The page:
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It doesn't take listening to the whole of "Wolves" to realise that we, independent musicians, are like the farmers' market. Long term, we'll remain as a token, a nod to tradition, a sort of travelling fair, in the hope we make it around till the public starts inquiring into healthy soul-food.

But right now it sure is impossible to carve a notch in the optimised, team-produced, mass-market, conveyor belt product, that is stream-piped directly into your room, especially without being swallowed by the industry for the purpose of being an ingredient to yet more product.

It's also ironic that if you're reading this, you're likely an exception to the mass listener.

But we're all turning into the mass listener, taste quietly shaped behind the scenes, and fully profiled with the aim to support a next product opportunity.

Romantically speaking, there might be a billion genres in a few years. But it could be that we've all started liking most of what comes out. Or it could be that little else comes out, and time is too expensive to go seek it out.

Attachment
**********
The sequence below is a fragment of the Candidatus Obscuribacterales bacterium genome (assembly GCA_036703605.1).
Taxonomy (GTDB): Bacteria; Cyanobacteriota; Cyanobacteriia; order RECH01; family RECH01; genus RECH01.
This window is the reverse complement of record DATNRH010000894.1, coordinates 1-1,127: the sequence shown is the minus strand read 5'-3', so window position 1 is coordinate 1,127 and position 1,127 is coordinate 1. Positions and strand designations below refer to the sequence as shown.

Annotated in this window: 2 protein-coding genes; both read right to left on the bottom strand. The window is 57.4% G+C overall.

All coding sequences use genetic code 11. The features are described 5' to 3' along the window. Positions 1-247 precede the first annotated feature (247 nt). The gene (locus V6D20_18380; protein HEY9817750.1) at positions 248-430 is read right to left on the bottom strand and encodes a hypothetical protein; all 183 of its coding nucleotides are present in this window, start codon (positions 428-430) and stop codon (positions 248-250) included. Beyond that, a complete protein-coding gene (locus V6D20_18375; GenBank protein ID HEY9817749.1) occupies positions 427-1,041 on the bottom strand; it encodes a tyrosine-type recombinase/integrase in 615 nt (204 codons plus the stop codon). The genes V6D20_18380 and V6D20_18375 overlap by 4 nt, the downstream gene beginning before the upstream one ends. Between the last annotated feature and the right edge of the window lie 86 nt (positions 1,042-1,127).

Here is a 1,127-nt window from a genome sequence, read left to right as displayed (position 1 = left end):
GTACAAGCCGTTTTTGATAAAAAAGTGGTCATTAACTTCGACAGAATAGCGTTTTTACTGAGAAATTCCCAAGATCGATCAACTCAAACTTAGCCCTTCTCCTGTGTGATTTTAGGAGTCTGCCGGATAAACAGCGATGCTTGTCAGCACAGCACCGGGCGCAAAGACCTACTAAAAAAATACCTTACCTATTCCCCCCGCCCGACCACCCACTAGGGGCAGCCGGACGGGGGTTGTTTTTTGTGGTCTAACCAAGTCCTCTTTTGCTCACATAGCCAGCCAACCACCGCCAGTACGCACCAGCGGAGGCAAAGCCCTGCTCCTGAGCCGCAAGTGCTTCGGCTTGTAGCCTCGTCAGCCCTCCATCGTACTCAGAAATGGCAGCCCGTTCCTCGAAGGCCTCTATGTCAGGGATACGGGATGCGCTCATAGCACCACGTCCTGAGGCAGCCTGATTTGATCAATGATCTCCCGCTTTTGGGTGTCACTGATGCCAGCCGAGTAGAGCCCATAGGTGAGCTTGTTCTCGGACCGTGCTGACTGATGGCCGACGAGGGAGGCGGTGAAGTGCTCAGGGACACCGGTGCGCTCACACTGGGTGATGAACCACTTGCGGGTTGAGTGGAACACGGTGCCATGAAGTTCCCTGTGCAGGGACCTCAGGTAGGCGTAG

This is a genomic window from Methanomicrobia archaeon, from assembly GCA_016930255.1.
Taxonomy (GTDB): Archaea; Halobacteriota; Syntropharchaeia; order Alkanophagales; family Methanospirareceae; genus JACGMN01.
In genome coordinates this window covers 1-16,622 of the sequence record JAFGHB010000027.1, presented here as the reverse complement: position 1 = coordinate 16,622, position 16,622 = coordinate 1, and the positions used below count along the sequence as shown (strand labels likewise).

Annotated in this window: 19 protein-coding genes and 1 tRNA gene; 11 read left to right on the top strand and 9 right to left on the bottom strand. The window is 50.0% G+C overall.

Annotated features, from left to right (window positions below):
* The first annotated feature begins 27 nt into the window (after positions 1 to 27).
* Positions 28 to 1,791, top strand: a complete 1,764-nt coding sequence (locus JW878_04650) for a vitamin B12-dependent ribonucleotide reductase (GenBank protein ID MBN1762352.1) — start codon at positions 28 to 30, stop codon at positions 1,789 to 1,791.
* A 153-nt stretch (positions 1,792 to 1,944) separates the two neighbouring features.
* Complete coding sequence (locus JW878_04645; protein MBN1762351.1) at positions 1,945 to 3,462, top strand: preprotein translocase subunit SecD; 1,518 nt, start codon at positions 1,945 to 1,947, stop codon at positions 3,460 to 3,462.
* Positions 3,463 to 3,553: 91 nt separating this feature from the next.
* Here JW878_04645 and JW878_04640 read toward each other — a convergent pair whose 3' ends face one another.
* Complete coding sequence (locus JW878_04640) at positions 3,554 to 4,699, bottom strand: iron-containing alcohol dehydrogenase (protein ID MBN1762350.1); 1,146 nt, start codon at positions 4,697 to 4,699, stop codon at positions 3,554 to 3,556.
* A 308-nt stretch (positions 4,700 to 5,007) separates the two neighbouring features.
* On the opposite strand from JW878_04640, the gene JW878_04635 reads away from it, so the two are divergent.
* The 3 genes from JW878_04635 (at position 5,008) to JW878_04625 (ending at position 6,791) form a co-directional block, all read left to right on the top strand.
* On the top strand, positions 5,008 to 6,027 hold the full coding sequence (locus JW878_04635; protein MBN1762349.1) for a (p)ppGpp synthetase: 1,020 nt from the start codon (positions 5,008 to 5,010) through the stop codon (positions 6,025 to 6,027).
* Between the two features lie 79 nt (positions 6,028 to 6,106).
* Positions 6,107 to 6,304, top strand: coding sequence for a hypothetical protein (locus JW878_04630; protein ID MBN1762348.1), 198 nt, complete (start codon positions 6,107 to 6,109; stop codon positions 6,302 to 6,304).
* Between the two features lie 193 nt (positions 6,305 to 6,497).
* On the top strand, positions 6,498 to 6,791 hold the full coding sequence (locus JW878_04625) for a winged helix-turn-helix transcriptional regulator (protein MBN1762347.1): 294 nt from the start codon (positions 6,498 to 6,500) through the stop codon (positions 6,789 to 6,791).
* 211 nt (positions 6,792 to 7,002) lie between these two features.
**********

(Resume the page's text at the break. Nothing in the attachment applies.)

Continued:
I think about the producers. Like Uber's drivers, whose routes are recorded, every move of a producer, ends up recorded in a DAW, the project owned by someone else. Some ready to be swapped for an algorithm.

Let 2018 be nothing like this. But I feel we, artists and audience, need to do something. Me, I'm trying to get into the habit of recording sooner, sketching more loosely, trying to make more time-slots to practice my art, make more of it public, often unpolished, but with more of myself in it, still raw.


I think, once I'm ready, I might launch a Bandcamp sub.

ps I loved reading your mails in 2017. As always around the year's edges, I contemplate leaving the social networking space for good. I realise abandoning a Facebook group is clearly self-harm (I have no FB profile), but Twitter and Instagram are both in the "very likely" list.

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